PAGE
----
Well, that was a different way to spend a week. For the last five years, I have spent as much of August as possible in Leadville. I hosted night runs. I had gatherings. I tapered. I raced. Not this year. None of that happened. I actually stayed away until late Friday night where I arrived to a sleepy town who would come to life in just a few hours for the race start. I had a bit of guilt not going over to the start but I decided I would be better served getting my rest for the long night ahead. I woke up and went out on course to a few of my favorite spots. Away from the crowds. Where I would have a stream of runners coming by one by one all to myself. It was fun to watch them starting their day and saying hi to so many familiar faces. Even the unfamiliar faces. Lots of folks saying hi to me by name with accolades like “I love your blog” or “why aren’t you running” or “good luck next month” or “thanks for all you do”.
I went back to the house and got some chores down while watching the live tracking. It seemed spot on this year. No issues, outages, or delays at least for me. Worked great. Ultra tracking always is such a shit show but for today it worked great. After a few hours, I headed down to Twin Lakes. I went dressed in my pacing gear even though I knew I would have a few hours of waiting ahead of me. I arrived and found a parking spot just 300 feet from the road crossing. Not bad. The place wasn’t packed to the gills like in years prior. Seemed pretty well balanced.
My runner, Shad Mika, had been through hours ago and we were awaiting his return. I got to see the leaders come back through. Ian Sharman was first, a bit to my surprise. Followed by Mike Aish, which I had hoped was leading by this point. Mike seemed a bit off but still his jovial stuff. Spent the next few hours walking around, chatting with everyone, helping out various crews, and relaxing.
When Shad came in, his pacer, Rebecca, told stories of the puking and general fatigue on Hope Pass. But he seemed to gain new life on the descent to see us so I was luckily getting him on an upswing. We changed out shoes, gear and such and then I started in “You have 2 minutes”. We were on the clock. Everyone in the crew was a bit antsy as Shad had lost some time on Hope Pass and they were hoping for some recovery. With that, we headed up the hill out of Twin Lakes to climb “The Wall”. After sitting and eating all day, the climb kicked me in the chest there for a few minutes. I wasn’t quite warm yet. I gave Shad his poles and we motored. He was hiking hard by the time we hit the Colorado Trail. Frankly, I was doing my decent hike pace and we were just staying together. He was strong.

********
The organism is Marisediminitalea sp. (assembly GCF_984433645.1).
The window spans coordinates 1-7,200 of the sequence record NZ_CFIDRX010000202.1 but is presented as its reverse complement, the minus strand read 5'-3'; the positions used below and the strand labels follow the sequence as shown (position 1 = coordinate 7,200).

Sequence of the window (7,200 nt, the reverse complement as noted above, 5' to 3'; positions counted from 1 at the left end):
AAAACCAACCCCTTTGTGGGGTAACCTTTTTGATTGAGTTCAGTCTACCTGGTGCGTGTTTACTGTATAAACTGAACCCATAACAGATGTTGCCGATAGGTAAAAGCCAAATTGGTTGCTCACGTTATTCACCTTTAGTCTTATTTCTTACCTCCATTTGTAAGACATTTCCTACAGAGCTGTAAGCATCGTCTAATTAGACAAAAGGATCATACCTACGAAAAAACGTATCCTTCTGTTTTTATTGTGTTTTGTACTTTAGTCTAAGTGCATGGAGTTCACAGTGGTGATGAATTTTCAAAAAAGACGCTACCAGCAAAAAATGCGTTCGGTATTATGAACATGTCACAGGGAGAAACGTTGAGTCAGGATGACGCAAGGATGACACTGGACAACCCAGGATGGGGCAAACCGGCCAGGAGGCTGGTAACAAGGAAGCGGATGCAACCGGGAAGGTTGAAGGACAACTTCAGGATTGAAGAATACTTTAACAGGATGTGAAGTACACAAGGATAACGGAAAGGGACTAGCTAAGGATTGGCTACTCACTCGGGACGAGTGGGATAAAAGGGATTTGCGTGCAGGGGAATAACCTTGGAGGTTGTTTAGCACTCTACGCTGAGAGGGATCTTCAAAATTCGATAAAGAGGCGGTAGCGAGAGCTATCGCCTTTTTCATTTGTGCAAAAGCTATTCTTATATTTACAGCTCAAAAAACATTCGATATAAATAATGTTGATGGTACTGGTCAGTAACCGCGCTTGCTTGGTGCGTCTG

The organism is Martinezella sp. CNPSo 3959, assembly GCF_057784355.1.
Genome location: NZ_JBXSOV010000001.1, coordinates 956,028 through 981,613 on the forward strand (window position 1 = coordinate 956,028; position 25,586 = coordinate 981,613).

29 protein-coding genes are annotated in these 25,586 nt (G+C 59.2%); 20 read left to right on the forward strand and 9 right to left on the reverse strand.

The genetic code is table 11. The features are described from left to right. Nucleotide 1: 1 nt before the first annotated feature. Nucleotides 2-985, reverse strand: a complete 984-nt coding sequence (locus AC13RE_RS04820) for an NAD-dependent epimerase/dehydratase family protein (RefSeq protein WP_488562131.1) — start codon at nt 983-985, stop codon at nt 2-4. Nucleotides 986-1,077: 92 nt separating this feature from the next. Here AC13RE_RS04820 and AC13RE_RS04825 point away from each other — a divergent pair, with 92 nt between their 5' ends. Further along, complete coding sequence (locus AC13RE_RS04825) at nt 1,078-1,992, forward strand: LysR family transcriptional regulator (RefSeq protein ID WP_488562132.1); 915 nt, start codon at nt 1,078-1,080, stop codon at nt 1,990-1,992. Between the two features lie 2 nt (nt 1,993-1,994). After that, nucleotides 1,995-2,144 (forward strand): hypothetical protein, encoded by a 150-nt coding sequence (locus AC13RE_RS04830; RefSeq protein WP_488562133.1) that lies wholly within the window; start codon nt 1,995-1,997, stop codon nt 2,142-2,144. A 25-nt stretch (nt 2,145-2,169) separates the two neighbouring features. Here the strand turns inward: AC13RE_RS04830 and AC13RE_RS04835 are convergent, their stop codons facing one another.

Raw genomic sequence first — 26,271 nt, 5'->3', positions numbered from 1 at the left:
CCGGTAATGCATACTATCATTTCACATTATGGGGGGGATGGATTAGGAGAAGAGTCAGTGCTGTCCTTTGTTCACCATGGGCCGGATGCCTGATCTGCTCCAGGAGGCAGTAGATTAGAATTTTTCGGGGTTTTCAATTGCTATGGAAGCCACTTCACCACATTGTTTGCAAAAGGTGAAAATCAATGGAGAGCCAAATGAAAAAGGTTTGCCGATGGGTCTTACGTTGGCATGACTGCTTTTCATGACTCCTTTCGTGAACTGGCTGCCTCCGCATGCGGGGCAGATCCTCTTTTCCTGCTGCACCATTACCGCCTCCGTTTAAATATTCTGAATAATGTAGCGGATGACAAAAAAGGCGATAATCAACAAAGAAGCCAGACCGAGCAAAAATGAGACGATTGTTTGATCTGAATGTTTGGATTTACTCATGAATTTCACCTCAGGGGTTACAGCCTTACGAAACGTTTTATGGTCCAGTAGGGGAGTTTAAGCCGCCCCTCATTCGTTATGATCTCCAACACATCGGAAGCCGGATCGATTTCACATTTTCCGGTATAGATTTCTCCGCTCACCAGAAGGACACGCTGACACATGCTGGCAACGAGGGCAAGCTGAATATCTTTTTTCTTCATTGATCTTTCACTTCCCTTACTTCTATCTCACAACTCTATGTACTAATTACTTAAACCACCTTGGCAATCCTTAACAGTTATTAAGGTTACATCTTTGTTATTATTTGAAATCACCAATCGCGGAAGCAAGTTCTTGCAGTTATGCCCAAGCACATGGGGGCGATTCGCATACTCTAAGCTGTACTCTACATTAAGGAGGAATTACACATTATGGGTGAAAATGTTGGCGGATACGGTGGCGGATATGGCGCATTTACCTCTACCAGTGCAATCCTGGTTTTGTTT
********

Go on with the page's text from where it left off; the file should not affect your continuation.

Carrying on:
We started talking finish times a bit. I knew the #1 goal was to finish. Leadman was at stake. So I tried to focus him on that. I was trying to see if I could get his mind off the stress of the time and focus on the run. I told him he could walk from here and finish in under 30 hours. It was true. I have done it. But he wasn’t content. He knew that big buckle (25 hours) was in sight. We had a lot of miles to go yet and I didn’t want to get too caught up in pace math. Let’s just run what you can and see how it goes.
We got rolling nicely when we topped out on the slopes of Mount Elbert. Shad was great uphill but a little stiff on the downs. The quads were hurting. We focused on those climbs and the flats and took it easier on the descents. Ran for quite a while before pausing to put on lights. Shad was also peeing more than I was. Encouraging. Everything was going his way.
We motored right into Half Pipe, which was 8.5 miles into my night. Nobody was there. Maybe another runner or two came through. I am used to seeing a shit show there. It was early. Shad sat for a pre-determined amount of time and then we got out of there. I was texting his crew who was waiting for us out at Treeline that we were close. It is only 1.5 miles to them. We ran nearly all of that and arrived at the truck. “We are here”, I said as I pulled in seconds ahead of Shad. They were surprised I think. As the crew attended to Shad, I lurked over to a chair in the dark to get a quick rest myself. My lungs were being shitty tonight and Shad was keeping on it. No rest for me. I did some time checks there and knew exactly were we were. We were in the game on sub-25.
We pulled out of Treeline and Shad was still doing great. I kept offering him clothes but he wasn’t accepting. This trick let me know that he was running hot. Exerting effort appropriately. If he had been getting cold, then it was a sign something was off. It was in the 40s by this point. I was cold. I threw on another layer as we got out onto Halfmoon Road. Shad was still on fire out here. In fact, he just started rolling off ahead of me and I let him go. He would gap me by 100 or so feet and then I would reel him back in on the downs. Depending on when I checked the watch, we were 10 minute pace, then 9, then 8. Crazy.